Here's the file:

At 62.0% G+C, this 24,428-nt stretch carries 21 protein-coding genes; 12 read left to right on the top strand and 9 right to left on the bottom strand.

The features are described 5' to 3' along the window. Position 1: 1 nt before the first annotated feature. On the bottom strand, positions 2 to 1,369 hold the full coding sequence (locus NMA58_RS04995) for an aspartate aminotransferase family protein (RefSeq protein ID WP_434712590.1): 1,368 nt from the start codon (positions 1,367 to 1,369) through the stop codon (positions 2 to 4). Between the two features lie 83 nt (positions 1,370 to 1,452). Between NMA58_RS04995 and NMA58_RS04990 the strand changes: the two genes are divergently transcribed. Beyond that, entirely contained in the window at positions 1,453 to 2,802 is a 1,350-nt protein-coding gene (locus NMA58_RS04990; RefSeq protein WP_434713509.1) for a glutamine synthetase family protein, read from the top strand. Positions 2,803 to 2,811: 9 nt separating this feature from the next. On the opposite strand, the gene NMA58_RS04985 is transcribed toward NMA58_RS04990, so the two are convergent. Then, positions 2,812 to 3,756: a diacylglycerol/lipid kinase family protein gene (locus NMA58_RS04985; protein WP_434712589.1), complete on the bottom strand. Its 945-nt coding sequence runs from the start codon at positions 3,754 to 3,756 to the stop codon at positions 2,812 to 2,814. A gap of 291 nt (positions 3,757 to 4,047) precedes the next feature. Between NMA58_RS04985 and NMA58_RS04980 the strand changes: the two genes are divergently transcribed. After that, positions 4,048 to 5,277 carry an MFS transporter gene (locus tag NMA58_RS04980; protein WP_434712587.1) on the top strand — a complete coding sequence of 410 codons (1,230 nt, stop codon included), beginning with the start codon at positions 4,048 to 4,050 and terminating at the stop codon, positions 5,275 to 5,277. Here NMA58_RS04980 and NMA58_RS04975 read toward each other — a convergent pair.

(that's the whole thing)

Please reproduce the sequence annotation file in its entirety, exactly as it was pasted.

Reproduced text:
At 62.0% G+C, this 24,428-nt stretch carries 21 protein-coding genes; 12 read left to right on the top strand and 9 right to left on the bottom strand.

The features are described 5' to 3' along the window. Position 1: 1 nt before the first annotated feature. On the bottom strand, positions 2 to 1,369 hold the full coding sequence (locus NMA58_RS04995) for an aspartate aminotransferase family protein (RefSeq protein ID WP_434712590.1): 1,368 nt from the start codon (positions 1,367 to 1,369) through the stop codon (positions 2 to 4). Between the two features lie 83 nt (positions 1,370 to 1,452). Between NMA58_RS04995 and NMA58_RS04990 the strand changes: the two genes are divergently transcribed. Beyond that, entirely contained in the window at positions 1,453 to 2,802 is a 1,350-nt protein-coding gene (locus NMA58_RS04990; RefSeq protein WP_434713509.1) for a glutamine synthetase family protein, read from the top strand. Positions 2,803 to 2,811: 9 nt separating this feature from the next. On the opposite strand, the gene NMA58_RS04985 is transcribed toward NMA58_RS04990, so the two are convergent. Then, positions 2,812 to 3,756: a diacylglycerol/lipid kinase family protein gene (locus NMA58_RS04985; protein WP_434712589.1), complete on the bottom strand. Its 945-nt coding sequence runs from the start codon at positions 3,754 to 3,756 to the stop codon at positions 2,812 to 2,814. A gap of 291 nt (positions 3,757 to 4,047) precedes the next feature. Between NMA58_RS04985 and NMA58_RS04980 the strand changes: the two genes are divergently transcribed. After that, positions 4,048 to 5,277 carry an MFS transporter gene (locus tag NMA58_RS04980; protein WP_434712587.1) on the top strand — a complete coding sequence of 410 codons (1,230 nt, stop codon included), beginning with the start codon at positions 4,048 to 4,050 and terminating at the stop codon, positions 5,275 to 5,277. Here NMA58_RS04980 and NMA58_RS04975 read toward each other — a convergent pair.